I wanted to attend my own party – surely, you will not begrudge me that? – so this is the only picture of pork I took.

I’m tired from a long day of cooking, Scrabbling and eating, but didn’t want to leave those of you eagerly awaiting the second installment of Cliffhanger: Pork on the edges of your respective seats any longer than necessary.

So: see above. It was really fucking good. I give this pork an A+, and would gladly do business with it again.

And now, to sleep, perchance to dream…of pork. May we all dream of pork this night!

{sleep interlude}

It’s now Sunday, and I’d really like to be eating a leftover pork taco. But I can’t, because there is NO LEFTOVER PORK from the 4+ pound shoulder. Not a single shred. Granted, there were 16 people in my apartment playing Scrabble (best word of the day: WHORE) and eating said pork, but there were four other plentiful plates of taco filling from which to choose (all of which will be blogged, so keep your panties on). So we can conclude one of two things:

(1) Drunken Scrabble players do not have high senses of gastronomic refinement and will eat anything you put in front of them, or

(2) The pork was really fucking good.

I say we’re talking a 20/80 split here.

The spice rub I used is far less important than the roasting method itself. In fact, next time – for mark my words, there WILL BE A NEXT TIME – I will forego a rub entirely and just salt and pepper, so the juicy porkitude will not be obscured by outside influences. Roasted sans rub, the pork could then be used as a base for a myriad of purposes and flavorings – tacos, pulled pork, more tacos, etc.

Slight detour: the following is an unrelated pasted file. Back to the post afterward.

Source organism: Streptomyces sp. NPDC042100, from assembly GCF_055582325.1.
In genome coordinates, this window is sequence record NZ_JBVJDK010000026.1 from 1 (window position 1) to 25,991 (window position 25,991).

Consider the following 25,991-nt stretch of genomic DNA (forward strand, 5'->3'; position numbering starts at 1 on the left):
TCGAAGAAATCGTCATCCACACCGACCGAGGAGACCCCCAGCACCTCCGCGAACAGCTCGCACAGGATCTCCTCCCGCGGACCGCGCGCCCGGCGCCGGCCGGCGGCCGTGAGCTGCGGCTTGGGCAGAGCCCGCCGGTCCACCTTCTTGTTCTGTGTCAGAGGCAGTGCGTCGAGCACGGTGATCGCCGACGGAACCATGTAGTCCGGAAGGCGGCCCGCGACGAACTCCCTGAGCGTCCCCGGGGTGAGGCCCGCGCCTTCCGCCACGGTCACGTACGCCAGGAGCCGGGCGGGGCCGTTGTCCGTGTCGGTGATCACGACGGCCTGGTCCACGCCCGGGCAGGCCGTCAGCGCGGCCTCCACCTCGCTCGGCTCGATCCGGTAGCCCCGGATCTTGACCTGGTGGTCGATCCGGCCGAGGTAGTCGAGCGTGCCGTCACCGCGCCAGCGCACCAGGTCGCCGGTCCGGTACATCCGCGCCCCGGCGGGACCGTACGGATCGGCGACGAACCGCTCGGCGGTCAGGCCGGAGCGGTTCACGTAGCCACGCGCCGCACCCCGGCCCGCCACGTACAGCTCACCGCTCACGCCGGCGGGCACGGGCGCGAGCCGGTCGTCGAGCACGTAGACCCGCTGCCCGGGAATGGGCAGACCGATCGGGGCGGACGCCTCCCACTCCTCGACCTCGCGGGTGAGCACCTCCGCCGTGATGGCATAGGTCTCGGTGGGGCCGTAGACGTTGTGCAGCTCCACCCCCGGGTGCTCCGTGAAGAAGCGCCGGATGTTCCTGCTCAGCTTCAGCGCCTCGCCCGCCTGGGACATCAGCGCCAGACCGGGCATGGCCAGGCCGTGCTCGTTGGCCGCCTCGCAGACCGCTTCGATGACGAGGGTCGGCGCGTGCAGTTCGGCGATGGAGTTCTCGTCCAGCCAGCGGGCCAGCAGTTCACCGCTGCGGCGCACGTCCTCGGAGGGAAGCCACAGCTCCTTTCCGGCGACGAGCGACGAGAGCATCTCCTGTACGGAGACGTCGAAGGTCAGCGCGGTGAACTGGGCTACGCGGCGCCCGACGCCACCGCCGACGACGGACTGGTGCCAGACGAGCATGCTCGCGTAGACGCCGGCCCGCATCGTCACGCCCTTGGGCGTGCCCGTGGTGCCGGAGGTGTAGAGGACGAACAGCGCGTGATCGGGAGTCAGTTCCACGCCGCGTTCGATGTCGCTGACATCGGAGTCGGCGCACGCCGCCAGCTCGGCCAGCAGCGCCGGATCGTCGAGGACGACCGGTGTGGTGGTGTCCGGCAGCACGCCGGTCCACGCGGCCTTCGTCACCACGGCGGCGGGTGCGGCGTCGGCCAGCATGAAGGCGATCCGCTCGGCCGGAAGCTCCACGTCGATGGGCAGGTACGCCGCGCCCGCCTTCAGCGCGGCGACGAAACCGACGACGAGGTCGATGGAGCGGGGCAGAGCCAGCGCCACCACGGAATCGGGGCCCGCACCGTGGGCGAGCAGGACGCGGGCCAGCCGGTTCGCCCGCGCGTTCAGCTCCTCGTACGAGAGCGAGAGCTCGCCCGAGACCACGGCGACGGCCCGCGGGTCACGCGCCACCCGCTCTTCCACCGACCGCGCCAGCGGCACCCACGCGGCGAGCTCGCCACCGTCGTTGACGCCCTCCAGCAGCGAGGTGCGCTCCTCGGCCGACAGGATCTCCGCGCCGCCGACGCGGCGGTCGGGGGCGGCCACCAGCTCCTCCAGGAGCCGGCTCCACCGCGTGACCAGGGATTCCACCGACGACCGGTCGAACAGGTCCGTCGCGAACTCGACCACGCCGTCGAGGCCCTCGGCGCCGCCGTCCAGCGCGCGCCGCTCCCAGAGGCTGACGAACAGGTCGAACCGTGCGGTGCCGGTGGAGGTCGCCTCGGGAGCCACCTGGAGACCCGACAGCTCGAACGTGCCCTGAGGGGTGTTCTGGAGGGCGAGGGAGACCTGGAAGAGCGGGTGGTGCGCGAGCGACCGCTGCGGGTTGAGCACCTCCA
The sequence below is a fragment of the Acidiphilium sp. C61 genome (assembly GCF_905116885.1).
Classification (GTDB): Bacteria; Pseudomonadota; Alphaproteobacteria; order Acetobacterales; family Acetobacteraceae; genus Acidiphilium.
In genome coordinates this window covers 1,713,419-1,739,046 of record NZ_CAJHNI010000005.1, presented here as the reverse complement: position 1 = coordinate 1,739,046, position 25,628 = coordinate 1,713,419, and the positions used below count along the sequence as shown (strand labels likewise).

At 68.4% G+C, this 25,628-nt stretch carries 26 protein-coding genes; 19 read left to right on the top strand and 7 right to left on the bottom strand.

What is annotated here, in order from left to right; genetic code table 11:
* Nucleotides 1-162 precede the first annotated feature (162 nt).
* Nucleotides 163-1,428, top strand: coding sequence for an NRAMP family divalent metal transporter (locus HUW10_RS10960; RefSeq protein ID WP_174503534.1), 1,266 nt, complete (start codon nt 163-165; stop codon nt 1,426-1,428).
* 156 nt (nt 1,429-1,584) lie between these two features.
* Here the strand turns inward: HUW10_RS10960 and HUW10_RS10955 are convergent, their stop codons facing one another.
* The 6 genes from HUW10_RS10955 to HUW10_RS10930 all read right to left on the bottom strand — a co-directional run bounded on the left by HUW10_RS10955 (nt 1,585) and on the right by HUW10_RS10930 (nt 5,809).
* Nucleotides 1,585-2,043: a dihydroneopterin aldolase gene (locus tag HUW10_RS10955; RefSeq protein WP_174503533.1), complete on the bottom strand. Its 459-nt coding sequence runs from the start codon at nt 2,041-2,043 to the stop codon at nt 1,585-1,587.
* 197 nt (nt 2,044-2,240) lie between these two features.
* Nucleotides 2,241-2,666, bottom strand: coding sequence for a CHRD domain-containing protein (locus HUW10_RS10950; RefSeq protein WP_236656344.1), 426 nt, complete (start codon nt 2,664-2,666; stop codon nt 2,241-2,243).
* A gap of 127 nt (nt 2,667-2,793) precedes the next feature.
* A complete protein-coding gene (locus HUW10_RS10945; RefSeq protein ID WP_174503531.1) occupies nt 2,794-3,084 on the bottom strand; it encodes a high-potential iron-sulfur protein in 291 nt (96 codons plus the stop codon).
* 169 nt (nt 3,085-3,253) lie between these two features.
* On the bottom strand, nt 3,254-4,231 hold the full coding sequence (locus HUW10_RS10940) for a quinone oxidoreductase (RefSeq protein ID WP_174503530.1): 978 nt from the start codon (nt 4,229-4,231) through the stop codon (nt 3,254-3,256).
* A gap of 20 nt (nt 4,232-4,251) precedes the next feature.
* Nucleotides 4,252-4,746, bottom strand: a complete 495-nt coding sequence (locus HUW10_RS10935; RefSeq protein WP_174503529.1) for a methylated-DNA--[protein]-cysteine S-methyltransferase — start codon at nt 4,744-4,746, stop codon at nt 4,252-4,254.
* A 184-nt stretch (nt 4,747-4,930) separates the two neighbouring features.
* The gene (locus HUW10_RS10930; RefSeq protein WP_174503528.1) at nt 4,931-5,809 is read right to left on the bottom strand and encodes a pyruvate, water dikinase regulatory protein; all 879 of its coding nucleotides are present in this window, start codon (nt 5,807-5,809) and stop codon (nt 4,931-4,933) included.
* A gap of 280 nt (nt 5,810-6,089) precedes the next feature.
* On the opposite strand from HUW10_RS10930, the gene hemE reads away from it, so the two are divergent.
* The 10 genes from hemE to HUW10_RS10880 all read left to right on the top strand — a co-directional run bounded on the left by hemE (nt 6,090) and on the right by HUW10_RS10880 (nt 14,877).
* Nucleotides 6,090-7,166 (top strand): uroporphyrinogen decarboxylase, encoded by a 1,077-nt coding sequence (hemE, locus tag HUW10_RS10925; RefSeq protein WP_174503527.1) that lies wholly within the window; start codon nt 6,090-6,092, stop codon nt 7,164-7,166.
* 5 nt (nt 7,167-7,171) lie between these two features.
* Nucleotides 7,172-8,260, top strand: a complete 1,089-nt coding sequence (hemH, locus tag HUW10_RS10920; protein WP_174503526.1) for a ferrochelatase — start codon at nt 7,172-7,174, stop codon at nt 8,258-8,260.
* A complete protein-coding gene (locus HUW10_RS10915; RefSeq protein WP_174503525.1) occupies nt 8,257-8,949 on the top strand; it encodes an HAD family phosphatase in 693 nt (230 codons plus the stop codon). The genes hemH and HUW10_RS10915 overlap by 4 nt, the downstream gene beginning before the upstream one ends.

Although smoking is still my favorite pork shoulder preparation, this is a great method for non-smoker-appropriate times of the year or non-smoker-conducive weather (I recognize that some people think that these times of year / weather conditions do not exist, but I am not one of those people. I’m not from Texas, and my devotion to barbecue only extends so far). And unlike a smoker, oven-roasting requires zero tending, which is a big plus for the lazy,

Close-Roasted Pork Shoulder
adapted from Sally Schneider’s The Improvisational Cook

4 pounds boneless pork shoulder, tied with butchers’ twine at 1-inch intervals
batch of spice rub (optional, see below)
1 head garlic

Begin the pork the day/night before you plan to serve it.

Pre-heat your oven to 275. Rub the pork liberally with salt and pepper, and with the spice rub, if you’re using it. (If you do use the rub, try to let it sit on the pork for at least an hour or two, and preferably overnight in the fridge. If you do this, you’ll need to start 2 days in advance).

Place the pork in a heavy pot or dutch oven not much larger than the meat; break up the head of garlic and scatter the cloves in the bottom of the pot, unpeeled. If the only oven-worthy pot you have is substantially larger than the pork, as mine was, take a piece of heavy-duty aluminum foil and tuck it over and around the pork to give it a little cozy house.

Roast the pork in the oven for 4 hours. After 4 hours, turn the oven off but leave the pork in until it’s room temperature (I left it in overnight). Stash it in the fridge in its pot.

An hour before you’re ready to eat, heat your oven to 300. Take the pot out of the fridge, scoop off and discard all the pork fat and reheat in the oven for 1 hour. After an hour, remove it to a large platter, cut the twine, and pull it apart with your fingers or 2 forks; it will fall apart easily. Mix some of the remaining pan juices into the shredded pork. Now eat it.

For the Rub:
2 tbsp. smoked paprika
2 tbsp. new mexico chili powder
2 tsp. mexican oregano
1 tsp. garlic power
1 tsp. onion powder
3 tbsp. brown sugar